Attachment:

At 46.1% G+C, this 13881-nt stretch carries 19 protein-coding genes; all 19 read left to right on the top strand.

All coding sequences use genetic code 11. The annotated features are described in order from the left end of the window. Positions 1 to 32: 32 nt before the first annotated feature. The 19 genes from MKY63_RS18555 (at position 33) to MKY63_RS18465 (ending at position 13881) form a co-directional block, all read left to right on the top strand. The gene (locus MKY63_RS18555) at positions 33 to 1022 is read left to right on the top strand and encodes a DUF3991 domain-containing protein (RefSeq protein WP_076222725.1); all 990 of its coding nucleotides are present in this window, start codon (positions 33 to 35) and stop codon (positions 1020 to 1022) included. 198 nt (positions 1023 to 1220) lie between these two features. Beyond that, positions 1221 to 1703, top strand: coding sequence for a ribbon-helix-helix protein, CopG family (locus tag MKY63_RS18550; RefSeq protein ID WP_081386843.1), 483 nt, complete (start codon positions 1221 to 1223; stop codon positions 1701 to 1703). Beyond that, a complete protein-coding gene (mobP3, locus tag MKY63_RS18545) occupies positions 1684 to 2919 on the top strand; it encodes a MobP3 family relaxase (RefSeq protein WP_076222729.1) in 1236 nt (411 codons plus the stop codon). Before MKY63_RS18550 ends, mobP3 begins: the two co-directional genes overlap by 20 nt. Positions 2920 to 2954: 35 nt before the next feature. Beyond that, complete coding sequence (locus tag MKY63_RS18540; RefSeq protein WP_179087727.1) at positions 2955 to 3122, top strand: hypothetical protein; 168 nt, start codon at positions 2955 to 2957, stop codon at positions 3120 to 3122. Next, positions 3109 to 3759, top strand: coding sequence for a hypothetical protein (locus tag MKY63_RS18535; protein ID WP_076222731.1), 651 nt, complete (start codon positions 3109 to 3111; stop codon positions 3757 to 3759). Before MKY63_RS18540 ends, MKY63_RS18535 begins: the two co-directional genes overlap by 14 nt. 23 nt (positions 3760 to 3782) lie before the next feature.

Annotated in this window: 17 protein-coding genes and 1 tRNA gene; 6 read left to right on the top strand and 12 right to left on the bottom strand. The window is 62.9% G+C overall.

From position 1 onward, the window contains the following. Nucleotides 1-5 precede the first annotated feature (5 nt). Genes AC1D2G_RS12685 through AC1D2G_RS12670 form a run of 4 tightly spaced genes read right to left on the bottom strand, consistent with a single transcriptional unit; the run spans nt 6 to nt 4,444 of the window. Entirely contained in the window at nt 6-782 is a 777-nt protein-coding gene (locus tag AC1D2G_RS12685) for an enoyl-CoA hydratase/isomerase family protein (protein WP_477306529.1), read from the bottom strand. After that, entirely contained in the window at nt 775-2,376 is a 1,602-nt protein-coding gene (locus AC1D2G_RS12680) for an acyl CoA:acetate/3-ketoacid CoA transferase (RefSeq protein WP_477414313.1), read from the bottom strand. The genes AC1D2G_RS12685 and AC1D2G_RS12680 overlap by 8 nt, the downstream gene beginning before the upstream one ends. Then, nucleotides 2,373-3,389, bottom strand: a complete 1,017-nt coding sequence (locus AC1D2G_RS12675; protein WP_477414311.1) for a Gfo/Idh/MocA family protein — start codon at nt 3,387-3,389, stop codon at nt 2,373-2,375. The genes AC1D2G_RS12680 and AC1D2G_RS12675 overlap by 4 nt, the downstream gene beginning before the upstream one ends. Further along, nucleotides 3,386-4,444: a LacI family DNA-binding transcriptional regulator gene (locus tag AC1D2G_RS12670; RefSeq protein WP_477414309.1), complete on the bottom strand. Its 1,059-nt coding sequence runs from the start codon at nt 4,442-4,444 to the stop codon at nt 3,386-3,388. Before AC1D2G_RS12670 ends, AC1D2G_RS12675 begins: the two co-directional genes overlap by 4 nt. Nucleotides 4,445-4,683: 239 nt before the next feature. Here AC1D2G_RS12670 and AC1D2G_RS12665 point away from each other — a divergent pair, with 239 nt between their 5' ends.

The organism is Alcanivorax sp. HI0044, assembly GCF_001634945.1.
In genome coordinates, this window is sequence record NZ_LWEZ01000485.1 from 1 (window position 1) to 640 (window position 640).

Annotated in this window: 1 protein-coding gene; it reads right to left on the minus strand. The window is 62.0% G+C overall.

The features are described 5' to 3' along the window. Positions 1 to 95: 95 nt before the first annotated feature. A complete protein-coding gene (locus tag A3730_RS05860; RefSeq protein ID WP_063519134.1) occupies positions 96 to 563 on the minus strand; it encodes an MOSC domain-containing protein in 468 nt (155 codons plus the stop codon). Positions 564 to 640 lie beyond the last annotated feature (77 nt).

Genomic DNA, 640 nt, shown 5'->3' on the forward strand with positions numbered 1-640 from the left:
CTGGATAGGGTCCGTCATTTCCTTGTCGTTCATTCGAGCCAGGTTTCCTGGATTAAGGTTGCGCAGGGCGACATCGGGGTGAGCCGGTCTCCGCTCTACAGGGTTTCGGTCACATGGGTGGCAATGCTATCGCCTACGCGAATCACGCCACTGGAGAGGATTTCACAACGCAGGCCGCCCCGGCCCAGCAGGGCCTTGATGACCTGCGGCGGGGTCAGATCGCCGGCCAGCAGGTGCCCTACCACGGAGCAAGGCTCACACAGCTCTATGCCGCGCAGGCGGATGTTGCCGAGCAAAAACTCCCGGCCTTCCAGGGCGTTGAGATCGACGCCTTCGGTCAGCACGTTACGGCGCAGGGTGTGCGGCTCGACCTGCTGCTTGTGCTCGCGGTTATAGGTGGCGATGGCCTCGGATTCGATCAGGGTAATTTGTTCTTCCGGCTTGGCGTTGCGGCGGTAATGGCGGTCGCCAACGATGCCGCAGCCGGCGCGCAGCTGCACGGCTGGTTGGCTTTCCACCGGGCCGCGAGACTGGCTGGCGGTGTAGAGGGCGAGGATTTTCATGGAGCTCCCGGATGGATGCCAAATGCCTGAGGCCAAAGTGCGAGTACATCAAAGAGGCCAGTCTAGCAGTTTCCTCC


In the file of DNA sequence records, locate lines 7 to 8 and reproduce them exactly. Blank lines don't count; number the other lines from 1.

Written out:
Annotated in this window: 1 protein-coding gene; it reads right to left on the minus strand. The window is 62.0% G+C overall.

The features are described 5' to 3' along the window. Positions 1 to 95: 95 nt before the first annotated feature. A complete protein-coding gene (locus tag A3730_RS05860; RefSeq protein ID WP_063519134.1) occupies positions 96 to 563 on the minus strand; it encodes an MOSC domain-containing protein in 468 nt (155 codons plus the stop codon). Positions 564 to 640 lie beyond the last annotated feature (77 nt).